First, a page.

The eternally prescient Henry David Thoreau had contemporary American society figured out 150 years ago. Writing in Walden about the nation’s hurry to build a magnetic telegraph so Maine and Texas could instantly converse, he dryly observed: “But Maine and Texas, it may be, have nothing important to communicate.”
Hah! Like that would stop us.
Even then, Thoreau knew that “the broad flapping American ear,” gifted with unlimited information, would have no filter for importance, only for novelty. Therefore, the contents of President Bush’s iPod became news this week, much in the same way that Bill Clinton’s preference for briefs over boxers became news in 1992. Both fall in the category of Things We’d Really Rather Not Know.
Still, you have to admire the reporting of the New York Times’s Elisabeth Bumiller, who apparently was the first journalist to think of asking what’s on the president’s iPod. He’s had it nearly a year now; the twins gave it to him for his birthday, July 6. And Bumiller, no slouch when it comes to delivering news we can’t use, produced a detailed account of the “First iPod,” revealing that it helped the president burn 1,300 calories while cycling on Saturday, cost $300, and contains about 250 songs, most of them country and pop rock.
Are there songs less appropriate for the leader of the free world to listen to while he terminates 1,300 calories? Of course. Rick James’s “Super Freak” rapidly comes to mind. And a revelation that the president runs to the soundtrack of any Rocky movie would knock a good ten points off his approval rating.
But before releasing the presidential playlist, someone should have checked all the lyrics. Will we ever see an image of Bush with his iPod without wondering if Doug Fieger is yelping “I always get it up/ for the touch/ of the younger kind” in the first ear?
Thoreau was wrong about one thing: Broad, flapping ears are not confined to North America. The European press–incompetents who have yet to reveal what’s on Prince Charles’s iPod (as if!)–fell onto the story with glee, zeroing in on the Knack, not George Jones or Van Morrison, who also power the president’s workouts.
Das Bild, Germany’s best-read tabloid with more than four million readers, trumpeted it on the front page Monday: “‘Mmm–my Sharona…Ooooooo-ohhh, my Sharona….’ sounds in the ear, when the most powerful man in the world grips dumbbells to steel his muscles.”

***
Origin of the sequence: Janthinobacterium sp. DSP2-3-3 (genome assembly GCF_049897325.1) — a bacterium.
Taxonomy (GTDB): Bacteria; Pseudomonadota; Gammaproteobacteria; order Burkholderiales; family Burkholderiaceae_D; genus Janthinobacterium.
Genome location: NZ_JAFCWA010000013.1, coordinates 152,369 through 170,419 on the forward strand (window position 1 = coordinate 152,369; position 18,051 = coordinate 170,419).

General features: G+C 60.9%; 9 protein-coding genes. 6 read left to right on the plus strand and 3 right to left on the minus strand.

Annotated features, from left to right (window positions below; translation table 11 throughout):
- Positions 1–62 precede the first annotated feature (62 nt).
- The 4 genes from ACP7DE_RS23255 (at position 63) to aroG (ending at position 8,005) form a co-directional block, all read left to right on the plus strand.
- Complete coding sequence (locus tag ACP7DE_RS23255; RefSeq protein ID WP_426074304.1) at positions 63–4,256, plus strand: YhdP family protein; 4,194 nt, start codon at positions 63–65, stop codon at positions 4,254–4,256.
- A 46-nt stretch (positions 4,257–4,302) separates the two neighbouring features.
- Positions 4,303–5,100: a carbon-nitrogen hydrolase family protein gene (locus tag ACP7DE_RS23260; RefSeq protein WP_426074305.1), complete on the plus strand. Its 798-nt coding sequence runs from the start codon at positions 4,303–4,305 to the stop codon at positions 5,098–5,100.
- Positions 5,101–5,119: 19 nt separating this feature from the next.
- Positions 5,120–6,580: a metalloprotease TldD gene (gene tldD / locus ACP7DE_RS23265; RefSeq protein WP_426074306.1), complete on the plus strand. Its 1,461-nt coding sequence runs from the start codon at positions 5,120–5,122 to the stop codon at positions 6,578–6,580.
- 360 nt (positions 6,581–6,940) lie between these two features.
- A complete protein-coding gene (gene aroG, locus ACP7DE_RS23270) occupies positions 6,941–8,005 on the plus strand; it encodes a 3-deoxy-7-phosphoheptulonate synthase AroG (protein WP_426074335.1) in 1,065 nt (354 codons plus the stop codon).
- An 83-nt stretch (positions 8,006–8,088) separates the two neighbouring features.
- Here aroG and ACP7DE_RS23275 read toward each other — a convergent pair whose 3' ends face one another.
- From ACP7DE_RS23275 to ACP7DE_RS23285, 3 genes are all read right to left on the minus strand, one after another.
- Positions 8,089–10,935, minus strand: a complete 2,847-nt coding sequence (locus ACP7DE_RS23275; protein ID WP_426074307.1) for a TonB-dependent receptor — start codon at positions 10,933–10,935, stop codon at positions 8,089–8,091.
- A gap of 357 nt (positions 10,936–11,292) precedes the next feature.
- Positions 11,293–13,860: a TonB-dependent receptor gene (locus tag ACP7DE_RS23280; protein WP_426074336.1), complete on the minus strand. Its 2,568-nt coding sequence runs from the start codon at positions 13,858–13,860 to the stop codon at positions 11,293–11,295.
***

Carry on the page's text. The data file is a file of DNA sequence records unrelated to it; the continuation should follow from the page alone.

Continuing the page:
Oh, presidential advisers? Didn’t anyone see this coming?
Okay, confession: I, too, have an iPod, and it contains some songs of which I’m not particularly proud. There is, last I checked, ABBA’s greatest hits, which could theoretically be blamed on my ten-year-old daughter, and Foreigner’s “Urgent,” for which I can only blame myself. There is more than one song that iTunes labeled “explicit.” We all have our guilty pleasures. That’s why God gave us earphones.
Theoretically, I agree with presidential adviser Mark McKinnon, who said, “No one should psychoanalyze the song selection. It’s music to get over the next hill.” It’s a good defense, one that I shall employ immediately.
Then again, maybe it’s just a joke. The president doesn’t download his own music; that falls to McKinnon and aide Blake Gottesman, either of whom could have put “Sharona” on there with dark, unknowable motives. Saturday Night Live fans, after all, know the song from the memorable skit “Janet Reno’s Dance Party” in which Will Ferrell’s Reno dances to it to drive away memories of Waco.
So maybe it’s not so much the president’s personal music selection as a withering cut to a previous administration. Maybe the humor of this administration is just too wicked and subtle and sophisticated for us huddled masses. Maybe “Sharona” is not even on the iPod at all!
The New York Times gave the president’s playlist to Joe Levy, an editor at Rolling Stone, for expert analysis. Levy, sounding far too prudish to be in the employ of Jann Wenner, called “My Sharona” “suggestive, if not outright filthy.” That’s a stretch; even iTunes doesn’t dub it explicit. No, “Sharona” is merely annoying; in fact, a couple of years ago, Runner’s World magazine ran an essay bemoaning how the song would get into the author’s head during a run and then stay with him for hours.
That’s the real danger of “Sharona.” Bush could be somewhere significant–say, at a major state funeral–sitting there, outwardly placid, all the while the phrase “Ooh you make my motor run, my motor run” is playing over and over again in his mind.
It must be deleted. The free world is at stake.